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Equations by their stability in addition due to the

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equations by their stability . In addition, due to the truly two-dimensional nature of the parametric curves, we will also classify the type of those critical points by their shapes (or, rather, by the shape formed by the trajectories about each critical point). Comment : The accurate tracing of the parametric curves of the solutions is not an easy task without electronic aids. However, we can obtain very reasonable approximation of a trajectory by using the very same idea behind the direction field, namely the tangent line approximation. At each point x = ( x 1 , x 2 ) on the ty -plane, the direction of motion of the solution curve the passes through the point is determined by the direction vector (i.e. the tangent vector ) x ′, the derivative of the solution vector x , evaluated at the given point. The tangent vector at each given point can be calculated directly from the given matrix-vector equation x ′ = Ax , using the position vector x = ( x 1 , x 2 ). Like working with a direction field, there is no need to find the solution first before performing this approximation.
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© 2008 Zachary S Tseng D -2 - 4 Given x ′ = Ax , where there is only one critical point, at (0,0): Case I. Distinct real eigenvalues The general solution is t r t r e k C e k C x 2 1 2 2 1 1 + = . 1. When r 1 and r 2 are both positive, or are both negative The phase portrait shows trajectories either moving away from the critical point to infinite-distant away (when r > 0), or moving directly toward, and converge to the critical point (when r < 0). The trajectories that are the eigenvectors move in straight lines. The rest of the trajectories move, initially when near the critical point, roughly in the same direction as the eigenvector of the eigenvalue with the smaller absolute value. Then, farther away, they would bend toward the direction of the eigenvector of the eigenvalue with the larger absolute value The trajectories either move away from the critical point to infinite-distant away (when r are both positive), or move toward from infinite-distant out and eventually converge to the critical point (when r are both negative). This type of critical point is called a node . It is asymptotically stable if r are both negative, unstable if r are both positive.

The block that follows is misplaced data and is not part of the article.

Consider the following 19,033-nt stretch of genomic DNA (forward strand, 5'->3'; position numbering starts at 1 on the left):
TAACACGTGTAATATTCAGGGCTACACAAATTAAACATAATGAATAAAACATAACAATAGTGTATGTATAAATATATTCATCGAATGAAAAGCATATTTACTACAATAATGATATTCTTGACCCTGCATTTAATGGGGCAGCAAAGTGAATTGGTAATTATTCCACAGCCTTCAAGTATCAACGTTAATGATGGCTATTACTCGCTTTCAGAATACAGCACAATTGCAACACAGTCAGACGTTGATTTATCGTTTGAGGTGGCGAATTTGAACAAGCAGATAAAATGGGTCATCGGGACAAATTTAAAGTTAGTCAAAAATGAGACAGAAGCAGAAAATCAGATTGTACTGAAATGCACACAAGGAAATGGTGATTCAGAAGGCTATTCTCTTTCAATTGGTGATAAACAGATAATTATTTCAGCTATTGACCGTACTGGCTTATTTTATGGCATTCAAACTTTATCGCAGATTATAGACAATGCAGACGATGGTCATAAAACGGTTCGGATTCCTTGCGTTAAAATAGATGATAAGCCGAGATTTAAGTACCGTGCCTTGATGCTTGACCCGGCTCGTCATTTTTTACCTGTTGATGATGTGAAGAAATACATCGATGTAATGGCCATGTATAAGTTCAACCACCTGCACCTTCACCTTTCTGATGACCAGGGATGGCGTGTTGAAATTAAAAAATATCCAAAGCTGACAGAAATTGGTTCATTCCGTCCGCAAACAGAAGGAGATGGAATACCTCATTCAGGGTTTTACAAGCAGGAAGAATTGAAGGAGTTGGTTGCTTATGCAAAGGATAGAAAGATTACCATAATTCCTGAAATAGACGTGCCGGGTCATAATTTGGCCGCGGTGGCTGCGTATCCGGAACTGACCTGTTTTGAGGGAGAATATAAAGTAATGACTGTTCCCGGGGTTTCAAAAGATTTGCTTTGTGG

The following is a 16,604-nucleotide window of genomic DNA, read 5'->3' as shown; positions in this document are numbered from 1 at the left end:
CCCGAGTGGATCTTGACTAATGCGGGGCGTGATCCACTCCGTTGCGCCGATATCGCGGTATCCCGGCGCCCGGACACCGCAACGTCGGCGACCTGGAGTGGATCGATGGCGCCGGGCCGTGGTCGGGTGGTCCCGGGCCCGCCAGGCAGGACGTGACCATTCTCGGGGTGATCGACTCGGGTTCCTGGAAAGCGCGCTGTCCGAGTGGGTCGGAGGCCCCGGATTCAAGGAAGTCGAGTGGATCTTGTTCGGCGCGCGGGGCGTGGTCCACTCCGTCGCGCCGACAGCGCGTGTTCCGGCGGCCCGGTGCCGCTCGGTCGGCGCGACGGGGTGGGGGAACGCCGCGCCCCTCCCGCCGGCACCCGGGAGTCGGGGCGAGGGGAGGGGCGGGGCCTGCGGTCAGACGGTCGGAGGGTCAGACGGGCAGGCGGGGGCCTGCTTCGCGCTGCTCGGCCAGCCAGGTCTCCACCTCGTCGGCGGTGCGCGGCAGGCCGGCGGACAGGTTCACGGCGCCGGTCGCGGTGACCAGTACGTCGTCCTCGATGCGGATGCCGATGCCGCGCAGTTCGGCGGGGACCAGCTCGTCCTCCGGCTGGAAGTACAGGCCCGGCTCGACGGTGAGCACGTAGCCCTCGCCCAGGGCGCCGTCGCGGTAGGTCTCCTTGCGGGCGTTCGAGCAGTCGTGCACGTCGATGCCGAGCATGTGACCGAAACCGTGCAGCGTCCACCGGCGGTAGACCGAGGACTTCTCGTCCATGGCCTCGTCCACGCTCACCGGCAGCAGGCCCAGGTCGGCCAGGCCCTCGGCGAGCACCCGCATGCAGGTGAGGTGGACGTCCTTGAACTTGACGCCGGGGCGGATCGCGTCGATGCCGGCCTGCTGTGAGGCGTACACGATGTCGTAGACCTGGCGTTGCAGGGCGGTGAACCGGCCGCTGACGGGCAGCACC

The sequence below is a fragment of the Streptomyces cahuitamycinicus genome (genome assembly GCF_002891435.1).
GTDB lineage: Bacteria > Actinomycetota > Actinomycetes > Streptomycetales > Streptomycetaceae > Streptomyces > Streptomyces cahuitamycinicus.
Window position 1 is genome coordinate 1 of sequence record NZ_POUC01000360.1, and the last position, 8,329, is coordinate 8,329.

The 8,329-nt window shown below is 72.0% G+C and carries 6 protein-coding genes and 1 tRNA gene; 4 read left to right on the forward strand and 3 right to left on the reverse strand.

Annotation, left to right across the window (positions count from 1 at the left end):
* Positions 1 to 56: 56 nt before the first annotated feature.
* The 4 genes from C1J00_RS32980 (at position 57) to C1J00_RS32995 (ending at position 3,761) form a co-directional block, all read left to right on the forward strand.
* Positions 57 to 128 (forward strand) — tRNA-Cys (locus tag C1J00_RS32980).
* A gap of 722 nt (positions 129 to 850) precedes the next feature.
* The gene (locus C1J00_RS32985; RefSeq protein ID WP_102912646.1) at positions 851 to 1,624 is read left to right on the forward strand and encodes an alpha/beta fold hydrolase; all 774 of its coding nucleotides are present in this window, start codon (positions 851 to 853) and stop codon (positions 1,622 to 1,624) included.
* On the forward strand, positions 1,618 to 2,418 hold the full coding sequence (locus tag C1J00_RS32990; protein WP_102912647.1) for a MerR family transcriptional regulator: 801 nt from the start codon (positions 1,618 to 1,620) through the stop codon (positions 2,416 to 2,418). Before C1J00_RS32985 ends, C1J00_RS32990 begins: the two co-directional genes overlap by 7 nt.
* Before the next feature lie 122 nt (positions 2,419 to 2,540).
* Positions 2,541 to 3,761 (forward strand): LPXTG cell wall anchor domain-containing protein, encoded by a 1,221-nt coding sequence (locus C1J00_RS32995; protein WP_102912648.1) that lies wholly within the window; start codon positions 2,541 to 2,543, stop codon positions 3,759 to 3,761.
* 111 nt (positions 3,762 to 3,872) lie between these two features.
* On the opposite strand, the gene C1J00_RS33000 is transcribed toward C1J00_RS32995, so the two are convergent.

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© 2008 Zachary S Tseng D -2 - 5 Two distinct real eigenvalues, both of the same sign Type: Node Stability: It is unstable if both eigenvalues are positive; asymptotically stable if they are both negative.
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© 2008 Zachary S Tseng D -2 - 6 2. When r 1 and r 2 have opposite signs (say r 1 > 0 and r 2 < 0) In this type of phase portrait, the trajectories given by the eigenvectors of the negative eigenvalue initially start at infinite-distant away, move toward and eventually converge at the critical point. The trajectories that represent the eigenvectors of the positive eigenvalue move in exactly the opposite way: start at the critical point then diverge to infinite-distant out. Every other trajectory starts at infinite-distant away, moves toward but never converges to the critical point, before changing direction and moves back to infinite-distant away.
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